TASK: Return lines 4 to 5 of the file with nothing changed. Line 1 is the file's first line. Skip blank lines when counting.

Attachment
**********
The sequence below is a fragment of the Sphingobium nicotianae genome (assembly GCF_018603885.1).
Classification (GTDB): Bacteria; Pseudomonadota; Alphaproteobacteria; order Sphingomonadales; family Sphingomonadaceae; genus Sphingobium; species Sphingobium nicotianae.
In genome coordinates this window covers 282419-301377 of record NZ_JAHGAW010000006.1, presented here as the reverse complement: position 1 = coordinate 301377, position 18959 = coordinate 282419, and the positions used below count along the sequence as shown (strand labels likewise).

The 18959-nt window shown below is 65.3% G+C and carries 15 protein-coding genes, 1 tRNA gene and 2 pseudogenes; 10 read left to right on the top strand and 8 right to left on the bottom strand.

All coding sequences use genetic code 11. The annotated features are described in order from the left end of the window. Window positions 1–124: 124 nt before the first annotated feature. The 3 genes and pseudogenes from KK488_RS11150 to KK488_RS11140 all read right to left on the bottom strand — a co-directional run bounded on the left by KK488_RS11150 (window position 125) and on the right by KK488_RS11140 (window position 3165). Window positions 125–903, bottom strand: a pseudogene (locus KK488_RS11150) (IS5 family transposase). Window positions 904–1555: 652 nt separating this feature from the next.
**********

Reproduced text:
The 18959-nt window shown below is 65.3% G+C and carries 15 protein-coding genes, 1 tRNA gene and 2 pseudogenes; 10 read left to right on the top strand and 8 right to left on the bottom strand.

All coding sequences use genetic code 11. The annotated features are described in order from the left end of the window. Window positions 1–124: 124 nt before the first annotated feature. The 3 genes and pseudogenes from KK488_RS11150 to KK488_RS11140 all read right to left on the bottom strand — a co-directional run bounded on the left by KK488_RS11150 (window position 125) and on the right by KK488_RS11140 (window position 3165). Window positions 125–903, bottom strand: a pseudogene (locus KK488_RS11150) (IS5 family transposase). Window positions 904–1555: 652 nt separating this feature from the next.